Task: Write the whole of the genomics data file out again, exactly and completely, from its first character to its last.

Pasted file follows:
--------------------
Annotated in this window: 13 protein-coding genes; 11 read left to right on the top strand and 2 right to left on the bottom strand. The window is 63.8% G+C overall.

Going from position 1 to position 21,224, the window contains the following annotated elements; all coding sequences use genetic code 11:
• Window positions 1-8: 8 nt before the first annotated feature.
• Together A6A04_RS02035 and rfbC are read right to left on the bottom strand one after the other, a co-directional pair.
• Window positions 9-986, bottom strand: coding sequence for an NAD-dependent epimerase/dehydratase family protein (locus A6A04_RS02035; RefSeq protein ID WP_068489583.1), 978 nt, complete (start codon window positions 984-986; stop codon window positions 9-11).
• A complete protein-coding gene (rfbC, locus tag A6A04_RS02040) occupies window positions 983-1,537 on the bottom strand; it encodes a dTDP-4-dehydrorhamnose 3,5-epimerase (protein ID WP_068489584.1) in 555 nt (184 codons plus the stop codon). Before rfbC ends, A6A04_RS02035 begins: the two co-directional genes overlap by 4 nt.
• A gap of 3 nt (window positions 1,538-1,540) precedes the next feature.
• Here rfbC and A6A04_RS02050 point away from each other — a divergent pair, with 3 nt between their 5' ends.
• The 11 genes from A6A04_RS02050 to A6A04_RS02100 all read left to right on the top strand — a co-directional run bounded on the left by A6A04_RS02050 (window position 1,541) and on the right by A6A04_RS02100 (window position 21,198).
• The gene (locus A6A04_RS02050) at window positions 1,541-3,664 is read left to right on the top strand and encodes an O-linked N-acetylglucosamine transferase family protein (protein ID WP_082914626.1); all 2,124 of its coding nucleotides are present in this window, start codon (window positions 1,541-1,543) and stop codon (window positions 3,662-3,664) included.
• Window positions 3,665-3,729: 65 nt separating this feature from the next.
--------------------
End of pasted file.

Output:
Annotated in this window: 13 protein-coding genes; 11 read left to right on the top strand and 2 right to left on the bottom strand. The window is 63.8% G+C overall.

Going from position 1 to position 21,224, the window contains the following annotated elements; all coding sequences use genetic code 11:
• Window positions 1-8: 8 nt before the first annotated feature.
• Together A6A04_RS02035 and rfbC are read right to left on the bottom strand one after the other, a co-directional pair.
• Window positions 9-986, bottom strand: coding sequence for an NAD-dependent epimerase/dehydratase family protein (locus A6A04_RS02035; RefSeq protein ID WP_068489583.1), 978 nt, complete (start codon window positions 984-986; stop codon window positions 9-11).
• A complete protein-coding gene (rfbC, locus tag A6A04_RS02040) occupies window positions 983-1,537 on the bottom strand; it encodes a dTDP-4-dehydrorhamnose 3,5-epimerase (protein ID WP_068489584.1) in 555 nt (184 codons plus the stop codon). Before rfbC ends, A6A04_RS02035 begins: the two co-directional genes overlap by 4 nt.
• A gap of 3 nt (window positions 1,538-1,540) precedes the next feature.
• Here rfbC and A6A04_RS02050 point away from each other — a divergent pair, with 3 nt between their 5' ends.
• The 11 genes from A6A04_RS02050 to A6A04_RS02100 all read left to right on the top strand — a co-directional run bounded on the left by A6A04_RS02050 (window position 1,541) and on the right by A6A04_RS02100 (window position 21,198).
• The gene (locus A6A04_RS02050) at window positions 1,541-3,664 is read left to right on the top strand and encodes an O-linked N-acetylglucosamine transferase family protein (protein ID WP_082914626.1); all 2,124 of its coding nucleotides are present in this window, start codon (window positions 1,541-1,543) and stop codon (window positions 3,662-3,664) included.
• Window positions 3,665-3,729: 65 nt separating this feature from the next.